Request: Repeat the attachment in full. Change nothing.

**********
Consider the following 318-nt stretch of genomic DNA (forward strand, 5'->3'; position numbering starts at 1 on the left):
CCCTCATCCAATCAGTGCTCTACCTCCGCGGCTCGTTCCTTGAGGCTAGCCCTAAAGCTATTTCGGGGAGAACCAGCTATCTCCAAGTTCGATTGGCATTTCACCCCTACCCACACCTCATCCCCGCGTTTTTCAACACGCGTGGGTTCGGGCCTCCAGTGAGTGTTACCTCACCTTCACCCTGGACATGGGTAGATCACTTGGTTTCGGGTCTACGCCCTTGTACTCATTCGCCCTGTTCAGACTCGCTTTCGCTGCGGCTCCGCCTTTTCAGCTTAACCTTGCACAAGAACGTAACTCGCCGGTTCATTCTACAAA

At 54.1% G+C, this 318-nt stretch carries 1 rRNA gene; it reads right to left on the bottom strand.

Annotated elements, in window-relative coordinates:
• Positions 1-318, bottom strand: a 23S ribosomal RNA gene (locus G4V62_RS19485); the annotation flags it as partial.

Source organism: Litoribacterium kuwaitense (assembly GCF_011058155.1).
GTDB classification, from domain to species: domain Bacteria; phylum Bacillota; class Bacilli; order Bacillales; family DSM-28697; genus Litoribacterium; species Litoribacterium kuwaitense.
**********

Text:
Consider the following 318-nt stretch of genomic DNA (forward strand, 5'->3'; position numbering starts at 1 on the left):
CCCTCATCCAATCAGTGCTCTACCTCCGCGGCTCGTTCCTTGAGGCTAGCCCTAAAGCTATTTCGGGGAGAACCAGCTATCTCCAAGTTCGATTGGCATTTCACCCCTACCCACACCTCATCCCCGCGTTTTTCAACACGCGTGGGTTCGGGCCTCCAGTGAGTGTTACCTCACCTTCACCCTGGACATGGGTAGATCACTTGGTTTCGGGTCTACGCCCTTGTACTCATTCGCCCTGTTCAGACTCGCTTTCGCTGCGGCTCCGCCTTTTCAGCTTAACCTTGCACAAGAACGTAACTCGCCGGTTCATTCTACAAA

At 54.1% G+C, this 318-nt stretch carries 1 rRNA gene; it reads right to left on the bottom strand.

Annotated elements, in window-relative coordinates:
• Positions 1-318, bottom strand: a 23S ribosomal RNA gene (locus G4V62_RS19485); the annotation flags it as partial.

Source organism: Litoribacterium kuwaitense (assembly GCF_011058155.1).
GTDB classification, from domain to species: domain Bacteria; phylum Bacillota; class Bacilli; order Bacillales; family DSM-28697; genus Litoribacterium; species Litoribacterium kuwaitense.